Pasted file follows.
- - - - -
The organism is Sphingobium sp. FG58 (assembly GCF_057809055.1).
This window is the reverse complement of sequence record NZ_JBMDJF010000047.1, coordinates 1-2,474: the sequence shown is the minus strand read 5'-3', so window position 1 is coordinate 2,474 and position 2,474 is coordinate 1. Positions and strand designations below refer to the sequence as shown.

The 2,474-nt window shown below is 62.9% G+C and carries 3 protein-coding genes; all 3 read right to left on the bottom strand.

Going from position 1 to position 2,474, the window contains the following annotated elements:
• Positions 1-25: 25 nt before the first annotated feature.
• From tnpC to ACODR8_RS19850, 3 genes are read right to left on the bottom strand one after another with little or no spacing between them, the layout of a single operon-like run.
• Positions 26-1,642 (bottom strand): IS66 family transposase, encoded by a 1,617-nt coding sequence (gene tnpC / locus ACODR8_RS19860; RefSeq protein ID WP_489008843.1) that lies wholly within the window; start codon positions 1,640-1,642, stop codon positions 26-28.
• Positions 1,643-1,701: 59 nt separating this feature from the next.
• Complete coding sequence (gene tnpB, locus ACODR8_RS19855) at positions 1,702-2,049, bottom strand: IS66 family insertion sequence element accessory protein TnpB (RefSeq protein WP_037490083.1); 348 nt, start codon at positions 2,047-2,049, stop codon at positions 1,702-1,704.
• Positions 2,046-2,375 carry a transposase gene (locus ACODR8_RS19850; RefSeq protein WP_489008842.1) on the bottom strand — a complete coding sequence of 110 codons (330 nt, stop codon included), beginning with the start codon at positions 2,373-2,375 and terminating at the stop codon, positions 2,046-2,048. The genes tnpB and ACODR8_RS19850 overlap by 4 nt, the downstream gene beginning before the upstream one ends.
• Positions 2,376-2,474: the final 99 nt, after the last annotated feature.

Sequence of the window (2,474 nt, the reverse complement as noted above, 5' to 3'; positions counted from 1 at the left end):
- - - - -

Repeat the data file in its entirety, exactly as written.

The organism is Sphingobium sp. FG58 (assembly GCF_057809055.1).
This window is the reverse complement of sequence record NZ_JBMDJF010000047.1, coordinates 1-2,474: the sequence shown is the minus strand read 5'-3', so window position 1 is coordinate 2,474 and position 2,474 is coordinate 1. Positions and strand designations below refer to the sequence as shown.

The 2,474-nt window shown below is 62.9% G+C and carries 3 protein-coding genes; all 3 read right to left on the bottom strand.

Going from position 1 to position 2,474, the window contains the following annotated elements:
• Positions 1-25: 25 nt before the first annotated feature.
• From tnpC to ACODR8_RS19850, 3 genes are read right to left on the bottom strand one after another with little or no spacing between them, the layout of a single operon-like run.
• Positions 26-1,642 (bottom strand): IS66 family transposase, encoded by a 1,617-nt coding sequence (gene tnpC / locus ACODR8_RS19860; RefSeq protein ID WP_489008843.1) that lies wholly within the window; start codon positions 1,640-1,642, stop codon positions 26-28.
• Positions 1,643-1,701: 59 nt separating this feature from the next.
• Complete coding sequence (gene tnpB, locus ACODR8_RS19855) at positions 1,702-2,049, bottom strand: IS66 family insertion sequence element accessory protein TnpB (RefSeq protein WP_037490083.1); 348 nt, start codon at positions 2,047-2,049, stop codon at positions 1,702-1,704.
• Positions 2,046-2,375 carry a transposase gene (locus ACODR8_RS19850; RefSeq protein WP_489008842.1) on the bottom strand — a complete coding sequence of 110 codons (330 nt, stop codon included), beginning with the start codon at positions 2,373-2,375 and terminating at the stop codon, positions 2,046-2,048. The genes tnpB and ACODR8_RS19850 overlap by 4 nt, the downstream gene beginning before the upstream one ends.
• Positions 2,376-2,474: the final 99 nt, after the last annotated feature.

Sequence of the window (2,474 nt, the reverse complement as noted above, 5' to 3'; positions counted from 1 at the left end):